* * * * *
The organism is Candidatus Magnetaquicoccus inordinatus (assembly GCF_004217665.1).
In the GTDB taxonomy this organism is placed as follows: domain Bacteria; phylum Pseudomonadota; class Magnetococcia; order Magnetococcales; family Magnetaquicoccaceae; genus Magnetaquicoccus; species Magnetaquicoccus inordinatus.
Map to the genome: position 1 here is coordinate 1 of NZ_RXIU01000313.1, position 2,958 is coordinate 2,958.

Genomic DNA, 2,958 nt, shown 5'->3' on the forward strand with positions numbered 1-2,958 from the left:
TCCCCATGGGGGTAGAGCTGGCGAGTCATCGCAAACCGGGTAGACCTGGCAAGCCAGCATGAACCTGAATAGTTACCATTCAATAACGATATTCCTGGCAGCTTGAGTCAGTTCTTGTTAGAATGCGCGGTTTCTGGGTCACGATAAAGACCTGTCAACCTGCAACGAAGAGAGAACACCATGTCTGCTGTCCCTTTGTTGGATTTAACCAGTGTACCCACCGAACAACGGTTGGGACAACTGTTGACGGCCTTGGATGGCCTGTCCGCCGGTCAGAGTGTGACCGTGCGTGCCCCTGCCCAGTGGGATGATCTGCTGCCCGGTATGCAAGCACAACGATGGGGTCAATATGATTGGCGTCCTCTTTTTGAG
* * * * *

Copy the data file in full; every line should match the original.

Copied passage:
The organism is Candidatus Magnetaquicoccus inordinatus (assembly GCF_004217665.1).
In the GTDB taxonomy this organism is placed as follows: domain Bacteria; phylum Pseudomonadota; class Magnetococcia; order Magnetococcales; family Magnetaquicoccaceae; genus Magnetaquicoccus; species Magnetaquicoccus inordinatus.
Map to the genome: position 1 here is coordinate 1 of NZ_RXIU01000313.1, position 2,958 is coordinate 2,958.

Genomic DNA, 2,958 nt, shown 5'->3' on the forward strand with positions numbered 1-2,958 from the left:
TCCCCATGGGGGTAGAGCTGGCGAGTCATCGCAAACCGGGTAGACCTGGCAAGCCAGCATGAACCTGAATAGTTACCATTCAATAACGATATTCCTGGCAGCTTGAGTCAGTTCTTGTTAGAATGCGCGGTTTCTGGGTCACGATAAAGACCTGTCAACCTGCAACGAAGAGAGAACACCATGTCTGCTGTCCCTTTGTTGGATTTAACCAGTGTACCCACCGAACAACGGTTGGGACAACTGTTGACGGCCTTGGATGGCCTGTCCGCCGGTCAGAGTGTGACCGTGCGTGCCCCTGCCCAGTGGGATGATCTGCTGCCCGGTATGCAAGCACAACGATGGGGTCAATATGATTGGCGTCCTCTTTTTGAG